Figuring out how any one of us feels in terms of orientation often is something that takes a good deal of time and life experience, and to boot, who we like to be with, who we enjoy sex with, usually is about way more than just which set of gonads a person has. If it was only about that, then heterosexual people, for instance, would be equally attracted to every single member of the opposite sex, and we all know that's just not the case. Who we want to be with, who we love, who we want to be sexual with is about a lot more factors than gender: it usually has to do with that person's personality, how they look, how they communicate, what about them is common with us and what is different, what they do, the dynamics we have between them and us, what we want at a given time, where we're at in our lives, the whole enchilada. Gender is only ONE facet of a person: it doesn't define us as whole people, nor does it define our whole relationships or our whole sexuality.

Too, even though what you're describing is very normal and common, I'd encourage you not to get too hung up on normalcy as something to concern yourself with overmuch, anyway. Even if it had not been normal, it'd still be okay if it was something that was a positive for both of you. When it comes to sexuality, because human sexuality is SO diverse and individual, what's important isn't that we are all "normal," but that our sexuality feels authentic and good for us, that we can express it with others in ways which are physically and emotionally healthy for everyone involved, and that whatever we do with others makes us all happy.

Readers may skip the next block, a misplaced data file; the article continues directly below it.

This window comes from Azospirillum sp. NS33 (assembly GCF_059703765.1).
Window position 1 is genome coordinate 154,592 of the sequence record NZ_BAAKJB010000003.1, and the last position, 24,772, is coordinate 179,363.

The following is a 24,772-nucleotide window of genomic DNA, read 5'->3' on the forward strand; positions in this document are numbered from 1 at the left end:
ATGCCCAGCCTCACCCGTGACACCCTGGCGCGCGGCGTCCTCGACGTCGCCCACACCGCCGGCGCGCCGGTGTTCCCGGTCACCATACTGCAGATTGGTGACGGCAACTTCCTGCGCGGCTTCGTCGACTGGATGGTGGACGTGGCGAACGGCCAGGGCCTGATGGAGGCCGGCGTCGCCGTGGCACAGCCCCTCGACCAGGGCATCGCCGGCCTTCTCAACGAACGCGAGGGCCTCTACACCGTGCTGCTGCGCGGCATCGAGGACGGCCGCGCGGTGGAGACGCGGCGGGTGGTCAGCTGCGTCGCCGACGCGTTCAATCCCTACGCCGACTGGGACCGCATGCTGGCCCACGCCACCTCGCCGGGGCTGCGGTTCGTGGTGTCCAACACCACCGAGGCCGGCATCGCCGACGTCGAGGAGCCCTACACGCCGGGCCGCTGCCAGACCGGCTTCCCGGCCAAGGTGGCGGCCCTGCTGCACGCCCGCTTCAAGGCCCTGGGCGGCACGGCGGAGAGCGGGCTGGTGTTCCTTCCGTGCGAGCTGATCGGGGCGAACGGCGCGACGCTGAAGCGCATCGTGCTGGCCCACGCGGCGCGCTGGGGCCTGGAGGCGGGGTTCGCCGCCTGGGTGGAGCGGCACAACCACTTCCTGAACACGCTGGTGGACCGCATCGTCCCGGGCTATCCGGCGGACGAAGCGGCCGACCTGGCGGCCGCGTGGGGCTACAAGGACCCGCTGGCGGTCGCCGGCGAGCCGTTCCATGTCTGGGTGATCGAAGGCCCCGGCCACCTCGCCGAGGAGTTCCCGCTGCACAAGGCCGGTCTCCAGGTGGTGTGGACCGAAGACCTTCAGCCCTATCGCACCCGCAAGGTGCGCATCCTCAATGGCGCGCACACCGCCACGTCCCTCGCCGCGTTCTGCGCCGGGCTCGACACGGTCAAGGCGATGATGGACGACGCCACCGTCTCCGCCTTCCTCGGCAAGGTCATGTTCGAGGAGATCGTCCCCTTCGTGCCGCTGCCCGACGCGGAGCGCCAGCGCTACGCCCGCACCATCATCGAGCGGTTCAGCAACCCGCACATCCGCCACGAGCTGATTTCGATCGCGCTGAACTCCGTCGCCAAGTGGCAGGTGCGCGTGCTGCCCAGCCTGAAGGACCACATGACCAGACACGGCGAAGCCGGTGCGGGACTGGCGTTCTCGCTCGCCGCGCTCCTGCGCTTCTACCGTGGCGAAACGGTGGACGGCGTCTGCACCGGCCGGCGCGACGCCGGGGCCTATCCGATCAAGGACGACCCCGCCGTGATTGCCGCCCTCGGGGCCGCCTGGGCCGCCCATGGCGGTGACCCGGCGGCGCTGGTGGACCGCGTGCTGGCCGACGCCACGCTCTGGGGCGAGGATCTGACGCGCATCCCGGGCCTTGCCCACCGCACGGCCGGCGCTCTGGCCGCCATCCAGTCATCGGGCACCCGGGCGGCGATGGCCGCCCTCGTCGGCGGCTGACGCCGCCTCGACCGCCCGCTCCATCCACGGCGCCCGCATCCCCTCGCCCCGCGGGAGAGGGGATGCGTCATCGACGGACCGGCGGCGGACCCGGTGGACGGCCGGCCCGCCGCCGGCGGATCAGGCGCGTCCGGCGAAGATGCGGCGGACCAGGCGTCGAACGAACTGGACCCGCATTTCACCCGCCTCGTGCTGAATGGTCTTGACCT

After all, if everyone's happy and healthy, would should it matter if it's normal? And if it wasn't (and when it's not) considered normal to be with who we enjoy being with, and to be sexually comfortable with who we're sexually comfortable with, then the problem isn't with us, but rather, with what people's ideas about normal are, and where they're really coming from.

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written 07 Mar 2008 . updated 21 Jan 2014